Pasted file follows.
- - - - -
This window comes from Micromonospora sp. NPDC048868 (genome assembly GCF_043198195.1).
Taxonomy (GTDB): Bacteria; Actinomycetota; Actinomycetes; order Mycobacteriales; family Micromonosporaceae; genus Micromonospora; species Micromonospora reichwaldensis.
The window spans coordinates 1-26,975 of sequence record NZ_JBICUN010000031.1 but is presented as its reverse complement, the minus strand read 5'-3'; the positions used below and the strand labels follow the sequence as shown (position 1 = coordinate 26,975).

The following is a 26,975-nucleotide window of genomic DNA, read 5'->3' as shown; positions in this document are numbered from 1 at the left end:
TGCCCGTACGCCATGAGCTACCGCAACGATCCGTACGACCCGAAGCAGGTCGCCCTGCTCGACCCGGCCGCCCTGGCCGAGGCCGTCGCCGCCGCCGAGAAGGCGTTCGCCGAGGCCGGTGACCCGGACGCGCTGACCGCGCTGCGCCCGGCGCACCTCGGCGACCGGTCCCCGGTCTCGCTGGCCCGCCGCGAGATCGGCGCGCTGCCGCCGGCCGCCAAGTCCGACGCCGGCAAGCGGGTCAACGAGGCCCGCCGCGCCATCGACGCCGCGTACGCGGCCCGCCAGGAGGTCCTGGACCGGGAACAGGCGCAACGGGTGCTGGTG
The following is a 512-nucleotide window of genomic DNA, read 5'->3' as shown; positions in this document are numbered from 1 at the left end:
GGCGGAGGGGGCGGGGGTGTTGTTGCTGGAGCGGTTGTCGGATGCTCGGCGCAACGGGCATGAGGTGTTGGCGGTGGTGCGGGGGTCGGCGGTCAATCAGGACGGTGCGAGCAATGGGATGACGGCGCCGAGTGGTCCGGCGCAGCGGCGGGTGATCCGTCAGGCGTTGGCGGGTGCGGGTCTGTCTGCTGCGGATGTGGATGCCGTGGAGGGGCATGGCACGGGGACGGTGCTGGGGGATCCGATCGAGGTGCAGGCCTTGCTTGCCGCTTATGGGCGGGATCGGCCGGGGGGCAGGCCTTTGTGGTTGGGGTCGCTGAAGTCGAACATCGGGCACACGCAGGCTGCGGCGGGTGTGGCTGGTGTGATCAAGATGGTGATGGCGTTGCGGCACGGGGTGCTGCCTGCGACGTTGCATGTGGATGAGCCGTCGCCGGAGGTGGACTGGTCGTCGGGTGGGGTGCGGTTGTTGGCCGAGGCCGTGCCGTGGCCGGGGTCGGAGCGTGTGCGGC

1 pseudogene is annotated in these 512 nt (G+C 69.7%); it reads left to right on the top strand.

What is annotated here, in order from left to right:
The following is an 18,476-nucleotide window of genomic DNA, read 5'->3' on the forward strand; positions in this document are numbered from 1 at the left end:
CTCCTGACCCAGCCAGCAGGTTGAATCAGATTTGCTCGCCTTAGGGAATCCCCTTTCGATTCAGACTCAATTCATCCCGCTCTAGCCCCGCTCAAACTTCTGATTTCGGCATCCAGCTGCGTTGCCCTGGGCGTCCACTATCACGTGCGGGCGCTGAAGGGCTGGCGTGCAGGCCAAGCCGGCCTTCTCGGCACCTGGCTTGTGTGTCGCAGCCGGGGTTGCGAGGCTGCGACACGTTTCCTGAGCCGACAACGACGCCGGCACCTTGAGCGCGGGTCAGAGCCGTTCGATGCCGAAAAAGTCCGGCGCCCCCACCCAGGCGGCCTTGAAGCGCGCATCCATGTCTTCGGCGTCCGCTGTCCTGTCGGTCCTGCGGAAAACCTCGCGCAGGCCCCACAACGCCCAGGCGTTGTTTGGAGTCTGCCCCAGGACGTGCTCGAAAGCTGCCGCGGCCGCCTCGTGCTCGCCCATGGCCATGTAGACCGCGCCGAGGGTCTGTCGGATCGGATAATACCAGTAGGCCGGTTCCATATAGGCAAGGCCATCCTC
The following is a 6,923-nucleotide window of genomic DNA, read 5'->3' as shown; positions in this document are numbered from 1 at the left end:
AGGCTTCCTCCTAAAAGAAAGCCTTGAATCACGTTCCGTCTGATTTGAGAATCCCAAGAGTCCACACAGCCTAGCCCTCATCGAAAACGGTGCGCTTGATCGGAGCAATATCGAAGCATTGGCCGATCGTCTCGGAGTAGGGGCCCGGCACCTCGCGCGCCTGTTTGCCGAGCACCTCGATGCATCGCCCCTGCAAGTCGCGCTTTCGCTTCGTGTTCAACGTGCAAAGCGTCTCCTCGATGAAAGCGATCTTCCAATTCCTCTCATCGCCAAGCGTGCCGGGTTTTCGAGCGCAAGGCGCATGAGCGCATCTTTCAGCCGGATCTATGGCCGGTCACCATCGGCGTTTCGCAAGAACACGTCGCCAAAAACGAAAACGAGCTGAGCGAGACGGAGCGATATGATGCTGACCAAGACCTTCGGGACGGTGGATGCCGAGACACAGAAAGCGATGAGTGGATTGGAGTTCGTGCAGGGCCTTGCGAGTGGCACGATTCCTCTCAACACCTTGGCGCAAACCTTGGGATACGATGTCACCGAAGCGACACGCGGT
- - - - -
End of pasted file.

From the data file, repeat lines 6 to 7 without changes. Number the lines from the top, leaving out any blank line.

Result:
The following is a 512-nucleotide window of genomic DNA, read 5'->3' as shown; positions in this document are numbered from 1 at the left end:
GGCGGAGGGGGCGGGGGTGTTGTTGCTGGAGCGGTTGTCGGATGCTCGGCGCAACGGGCATGAGGTGTTGGCGGTGGTGCGGGGGTCGGCGGTCAATCAGGACGGTGCGAGCAATGGGATGACGGCGCCGAGTGGTCCGGCGCAGCGGCGGGTGATCCGTCAGGCGTTGGCGGGTGCGGGTCTGTCTGCTGCGGATGTGGATGCCGTGGAGGGGCATGGCACGGGGACGGTGCTGGGGGATCCGATCGAGGTGCAGGCCTTGCTTGCCGCTTATGGGCGGGATCGGCCGGGGGGCAGGCCTTTGTGGTTGGGGTCGCTGAAGTCGAACATCGGGCACACGCAGGCTGCGGCGGGTGTGGCTGGTGTGATCAAGATGGTGATGGCGTTGCGGCACGGGGTGCTGCCTGCGACGTTGCATGTGGATGAGCCGTCGCCGGAGGTGGACTGGTCGTCGGGTGGGGTGCGGTTGTTGGCCGAGGCCGTGCCGTGGCCGGGGTCGGAGCGTGTGCGGC